A very British revolution
Since it came back from the brink of collapse in 2006 Little Chef has been quietly reinventing itself from the ground up. Now it is back in the black, investing, expanding and exploring new commercial horizons. Calum MacLeod talks to managing director Tracey Mulligan about the sweeping changes that have breathed new life and a whole lot of ambition into this once rather sleepy hospitality brand.
Instinctively Little Chef feels like a business from another era. If you asked a dozen people about the brand the majority would likely respond with a certain amount of nostalgia, rather than referring to their current day-to-day lives. When managing director Tracey Mulligan (pictured) joined the business three years ago, she was no exception to this: "I'd been to Little Chef as a child - I'd had the lolly as a treat if I was good. It was part of the whole British social landscape. It's an iconic brand but I'd lost touch with it," she says. From the mid-1990s onwards, so had much of its former customer base.
Since that time the business went through several different owners, each of whom tried and failed to align the relatively sedate British brand with a roadside market suddenly saturated by the fast-food giants and coffee houses. Far fewer people wanted to sit down to eat so the time-poor traveller sought sustenance elsewhere. Closure followed closure until in December 2006 Little Chef went into administration - just another great British brand consigned to the commercial history books. But as the new year dawned, UK private equity group RCapital breathed new life into the business - acquiring it for less than £10 million. This turned out to be a rebirth for Little Chef in more ways than one. The slow, inexorable slide into oblivion had been arrested but the task of turning the brand around had just begun.
Fast-forward four years and the picture at Little Chef could hardly be more different. Not only is it back into profitability, but it is talking expansion, new concepts and investment - £20-£30 million over the next three to five years. They're rolling out rather slick new Ab Rogers-designed, wi-fi enabled restaurant concepts - some of which are showing a remarkable 60% growth in sales. So what happened in between, how did they manage it and what's next for this revitalised British favourite?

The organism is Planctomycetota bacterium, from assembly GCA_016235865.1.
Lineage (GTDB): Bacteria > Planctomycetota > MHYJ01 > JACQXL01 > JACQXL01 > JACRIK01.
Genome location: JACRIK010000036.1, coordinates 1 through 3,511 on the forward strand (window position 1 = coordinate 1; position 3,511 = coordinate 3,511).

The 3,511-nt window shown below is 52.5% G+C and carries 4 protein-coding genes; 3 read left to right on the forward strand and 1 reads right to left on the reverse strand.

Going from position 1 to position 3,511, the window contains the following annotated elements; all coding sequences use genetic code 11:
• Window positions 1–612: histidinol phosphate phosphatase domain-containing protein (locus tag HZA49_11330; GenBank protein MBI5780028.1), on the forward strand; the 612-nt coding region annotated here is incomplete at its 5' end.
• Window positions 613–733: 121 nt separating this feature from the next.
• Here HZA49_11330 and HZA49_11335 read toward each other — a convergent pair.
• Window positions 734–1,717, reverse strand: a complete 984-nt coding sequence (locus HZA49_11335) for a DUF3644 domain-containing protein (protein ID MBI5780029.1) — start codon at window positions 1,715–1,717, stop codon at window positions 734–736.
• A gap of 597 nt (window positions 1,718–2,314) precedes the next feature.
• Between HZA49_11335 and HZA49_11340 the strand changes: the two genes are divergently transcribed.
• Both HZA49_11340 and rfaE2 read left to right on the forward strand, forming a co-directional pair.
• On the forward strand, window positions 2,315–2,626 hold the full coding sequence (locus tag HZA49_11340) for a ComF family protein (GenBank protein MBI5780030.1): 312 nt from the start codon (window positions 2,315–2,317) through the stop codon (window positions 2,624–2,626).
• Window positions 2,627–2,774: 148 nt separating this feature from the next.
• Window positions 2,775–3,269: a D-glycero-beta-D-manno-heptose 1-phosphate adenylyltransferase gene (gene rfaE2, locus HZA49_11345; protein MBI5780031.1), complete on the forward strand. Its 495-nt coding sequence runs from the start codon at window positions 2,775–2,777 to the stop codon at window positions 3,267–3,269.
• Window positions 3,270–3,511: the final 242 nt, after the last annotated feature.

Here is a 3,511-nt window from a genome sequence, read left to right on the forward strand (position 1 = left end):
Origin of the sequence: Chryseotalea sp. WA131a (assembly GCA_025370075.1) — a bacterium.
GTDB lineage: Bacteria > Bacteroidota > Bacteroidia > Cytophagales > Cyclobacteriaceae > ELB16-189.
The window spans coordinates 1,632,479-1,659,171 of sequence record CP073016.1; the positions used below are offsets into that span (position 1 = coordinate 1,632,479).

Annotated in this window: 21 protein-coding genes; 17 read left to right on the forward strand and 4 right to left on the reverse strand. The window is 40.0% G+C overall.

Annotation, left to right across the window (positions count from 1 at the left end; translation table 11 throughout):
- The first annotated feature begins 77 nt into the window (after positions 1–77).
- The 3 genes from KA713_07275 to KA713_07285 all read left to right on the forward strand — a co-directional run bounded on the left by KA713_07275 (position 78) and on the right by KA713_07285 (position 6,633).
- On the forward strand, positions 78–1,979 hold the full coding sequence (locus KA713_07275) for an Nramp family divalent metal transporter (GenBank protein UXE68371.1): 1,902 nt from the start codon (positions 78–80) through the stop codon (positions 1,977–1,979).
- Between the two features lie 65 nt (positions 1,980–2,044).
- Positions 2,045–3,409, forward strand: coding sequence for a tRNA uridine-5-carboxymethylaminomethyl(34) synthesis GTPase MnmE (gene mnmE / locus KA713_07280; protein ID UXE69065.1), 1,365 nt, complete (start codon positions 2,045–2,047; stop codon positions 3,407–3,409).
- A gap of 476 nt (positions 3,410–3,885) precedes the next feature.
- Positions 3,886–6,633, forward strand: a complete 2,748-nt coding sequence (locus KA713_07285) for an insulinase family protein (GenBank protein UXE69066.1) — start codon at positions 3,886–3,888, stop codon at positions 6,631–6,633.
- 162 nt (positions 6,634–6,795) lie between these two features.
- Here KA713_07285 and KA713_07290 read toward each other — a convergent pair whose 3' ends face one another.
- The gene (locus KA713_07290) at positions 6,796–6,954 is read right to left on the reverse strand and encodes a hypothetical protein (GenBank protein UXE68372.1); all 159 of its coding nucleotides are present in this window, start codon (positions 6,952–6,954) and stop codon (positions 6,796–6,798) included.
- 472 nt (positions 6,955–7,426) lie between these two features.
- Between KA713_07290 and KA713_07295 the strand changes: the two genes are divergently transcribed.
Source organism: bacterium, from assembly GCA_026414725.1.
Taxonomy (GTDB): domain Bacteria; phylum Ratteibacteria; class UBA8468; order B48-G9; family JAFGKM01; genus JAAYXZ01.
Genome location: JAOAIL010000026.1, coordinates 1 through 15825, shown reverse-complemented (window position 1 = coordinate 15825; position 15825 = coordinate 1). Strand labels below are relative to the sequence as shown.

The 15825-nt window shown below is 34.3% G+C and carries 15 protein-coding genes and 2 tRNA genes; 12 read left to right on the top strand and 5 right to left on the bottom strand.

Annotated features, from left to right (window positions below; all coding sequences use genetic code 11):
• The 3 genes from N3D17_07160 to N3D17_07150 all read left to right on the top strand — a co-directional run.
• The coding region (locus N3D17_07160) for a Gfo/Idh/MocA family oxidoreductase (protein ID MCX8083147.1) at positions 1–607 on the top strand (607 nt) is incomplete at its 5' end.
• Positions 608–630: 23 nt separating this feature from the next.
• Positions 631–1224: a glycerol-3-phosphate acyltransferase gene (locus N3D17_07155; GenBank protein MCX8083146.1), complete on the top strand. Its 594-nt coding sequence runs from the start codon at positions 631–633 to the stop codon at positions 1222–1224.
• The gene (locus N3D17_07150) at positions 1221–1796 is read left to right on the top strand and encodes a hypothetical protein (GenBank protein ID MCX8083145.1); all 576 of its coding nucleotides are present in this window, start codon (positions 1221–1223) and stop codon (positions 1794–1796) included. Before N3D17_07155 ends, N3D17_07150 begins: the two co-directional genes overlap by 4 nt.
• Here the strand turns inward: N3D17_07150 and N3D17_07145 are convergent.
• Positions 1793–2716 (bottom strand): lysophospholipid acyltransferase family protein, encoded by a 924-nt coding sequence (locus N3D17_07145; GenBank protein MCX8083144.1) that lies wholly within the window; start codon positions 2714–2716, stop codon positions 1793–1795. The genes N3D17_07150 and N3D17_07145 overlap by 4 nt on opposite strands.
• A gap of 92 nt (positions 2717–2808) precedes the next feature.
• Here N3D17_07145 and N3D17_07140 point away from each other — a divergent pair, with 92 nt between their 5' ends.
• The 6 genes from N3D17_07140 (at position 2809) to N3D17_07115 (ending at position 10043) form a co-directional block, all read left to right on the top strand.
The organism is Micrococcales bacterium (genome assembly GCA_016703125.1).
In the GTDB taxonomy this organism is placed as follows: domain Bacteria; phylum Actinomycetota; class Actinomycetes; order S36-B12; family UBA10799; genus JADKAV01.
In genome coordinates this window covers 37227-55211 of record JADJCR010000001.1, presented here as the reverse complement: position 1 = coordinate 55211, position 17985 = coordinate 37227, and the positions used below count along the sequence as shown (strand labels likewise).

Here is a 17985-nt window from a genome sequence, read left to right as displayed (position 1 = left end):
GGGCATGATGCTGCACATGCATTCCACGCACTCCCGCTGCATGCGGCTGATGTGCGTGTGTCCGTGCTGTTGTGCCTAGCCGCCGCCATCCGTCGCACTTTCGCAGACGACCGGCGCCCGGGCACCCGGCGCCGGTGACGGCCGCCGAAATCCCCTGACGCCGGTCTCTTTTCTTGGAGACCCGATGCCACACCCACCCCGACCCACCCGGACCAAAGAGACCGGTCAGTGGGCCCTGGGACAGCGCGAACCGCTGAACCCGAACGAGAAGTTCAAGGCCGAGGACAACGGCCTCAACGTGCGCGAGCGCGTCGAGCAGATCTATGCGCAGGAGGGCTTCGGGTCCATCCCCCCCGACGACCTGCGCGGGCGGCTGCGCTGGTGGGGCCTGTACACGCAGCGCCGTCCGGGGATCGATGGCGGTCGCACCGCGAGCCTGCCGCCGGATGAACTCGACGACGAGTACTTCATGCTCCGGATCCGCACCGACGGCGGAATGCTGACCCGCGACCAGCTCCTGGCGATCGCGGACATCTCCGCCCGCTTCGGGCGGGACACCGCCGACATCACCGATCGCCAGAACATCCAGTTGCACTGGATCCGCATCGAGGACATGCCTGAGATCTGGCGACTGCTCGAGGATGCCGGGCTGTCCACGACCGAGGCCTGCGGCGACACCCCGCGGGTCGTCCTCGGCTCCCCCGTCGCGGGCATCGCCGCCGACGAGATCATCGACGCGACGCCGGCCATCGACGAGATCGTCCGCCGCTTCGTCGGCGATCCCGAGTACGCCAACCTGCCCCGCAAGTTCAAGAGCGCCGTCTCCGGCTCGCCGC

In talking with Tracey it was very clear that in the last few years Little Chef has taken a long, hard, unflinching look at itself to determine its strengths, its weaknesses, its market position and the perception of the brand. It has engaged in a near continuous dialogue with employees and customers alike to shape and drive the rejuvenation of the business. What has emerged is really not much short of a revolution, a very British revolution.
To gauge how and where this sea-change began we need to step back three years to when Tracey first walked through the doors at Little Chef - then as its HR director (she was made MD a year ago). "Firstly, what I found when I arrived is that the people in Little Chef are absolutely fantastic. They'd worked for many owners over many years, had very quietly got on working as a team in their restaurants, tried to deliver the best that they could, often in quite difficult circumstances. They had been doing this for years and years and were completely ignored as part of the company strategy.
"The pay structure was in disarray. There was no incentive structure. There was no bonus structure. There was really no performance culture. There was no sales culture. You can't drive a sales and performance culture unless the teams actually feel 'Yeah, I'll do that because I feel I'm part of it'."
And part of it the Little Chef teams soon were; one of the first steps in both analysing performance and engaging its employees was to ask them what bugged them about the business. Such a move is inherently risky; while everyone has an opinion, not everyone is well-informed and if you ask for feedback and then don't act on it you end up with even more disaffected workers. However, in this instance it not only provided the insight the company needed but also the opportunity to demonstrate the senior management putting their money where their mouth is (was).
What emerged from this process were not concerns regarding the grand strategic direction of Little Chef but more day-to-day issues that affected them such as pay and, as it turned out, an almost company-wide call for a new uniform. Consequently two regional managers, both former restaurant managers, were tasked with leading the redesign project taking on board the views and concerns of the people who'd have to wear them (make them smarter, they need to reflect the seniority of the individual team member, etc etc). The final designs were then presented in a 'fashion show' put on by the regional managers at the annual management conference. It went down a storm.
In and of itself a uniform redesign is a relatively mundane action but its value to Little Chef was enormous. It helped forge a meaningful bond between employees at all levels of the business. As Tracey says, "What it did was trigger the point of view 'Well actually somebody listened to what I said and they've responded'. It really helped with staff then listening back [when we said] 'Well we now want to look at how we serve customers. We want to look at what our mystery dining scores say about us'. It's been absolutely fantastic."
This collaborative, inclusive approach seems to have been characteristic of the whole brand turnaround process. It makes sense; if you need to drive change across each of the 162 Little Chef restaurants scattered across the UK's A-road network, you need staff buy-in and a sense of collective involvement/responsibility. As part of this the company introduced, with the tacit involvement of its managers, a leaderboard system to measure all 162 restaurants against a series of simple KPIs such as sales, profits, standards and mystery dining scores. Each restaurant was then assigned a score from one to five, with results published company-wide on Little Chef's internal social networking site.
The most successful teams are both celebrated and rewarded but beyond that Tracey and her team talk to them about how they've achieved such high scores and share these ideas across the business. "So rather than saying 'somebody in head office thinks this idea will work', it's about the restaurant managers telling each other," says Tracey.